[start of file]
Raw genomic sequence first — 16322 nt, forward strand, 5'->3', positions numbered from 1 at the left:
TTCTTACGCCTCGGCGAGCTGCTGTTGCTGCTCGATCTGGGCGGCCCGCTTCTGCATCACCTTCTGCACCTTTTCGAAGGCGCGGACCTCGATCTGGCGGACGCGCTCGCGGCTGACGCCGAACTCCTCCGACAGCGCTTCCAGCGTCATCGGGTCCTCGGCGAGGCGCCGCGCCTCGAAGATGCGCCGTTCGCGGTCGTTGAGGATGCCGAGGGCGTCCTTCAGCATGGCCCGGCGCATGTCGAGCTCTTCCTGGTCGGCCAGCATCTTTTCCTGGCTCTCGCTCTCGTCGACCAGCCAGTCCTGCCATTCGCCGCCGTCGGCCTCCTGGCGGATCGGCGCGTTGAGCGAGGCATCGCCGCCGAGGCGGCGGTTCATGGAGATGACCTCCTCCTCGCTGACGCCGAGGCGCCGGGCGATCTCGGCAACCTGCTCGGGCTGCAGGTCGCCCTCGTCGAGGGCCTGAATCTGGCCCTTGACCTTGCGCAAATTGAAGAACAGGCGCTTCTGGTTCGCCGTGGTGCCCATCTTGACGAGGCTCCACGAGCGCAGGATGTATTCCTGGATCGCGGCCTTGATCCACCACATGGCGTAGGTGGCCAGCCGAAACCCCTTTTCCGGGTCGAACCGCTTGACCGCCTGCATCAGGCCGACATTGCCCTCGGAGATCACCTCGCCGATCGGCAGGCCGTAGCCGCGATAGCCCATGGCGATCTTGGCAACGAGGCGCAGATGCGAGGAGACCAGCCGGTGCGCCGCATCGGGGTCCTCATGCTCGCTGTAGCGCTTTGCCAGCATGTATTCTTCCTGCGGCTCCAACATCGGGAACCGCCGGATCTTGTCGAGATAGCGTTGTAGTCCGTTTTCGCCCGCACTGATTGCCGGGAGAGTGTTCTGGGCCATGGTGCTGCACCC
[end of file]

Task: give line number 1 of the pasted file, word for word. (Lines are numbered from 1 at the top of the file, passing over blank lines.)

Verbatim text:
Raw genomic sequence first — 16322 nt, forward strand, 5'->3', positions numbered from 1 at the left: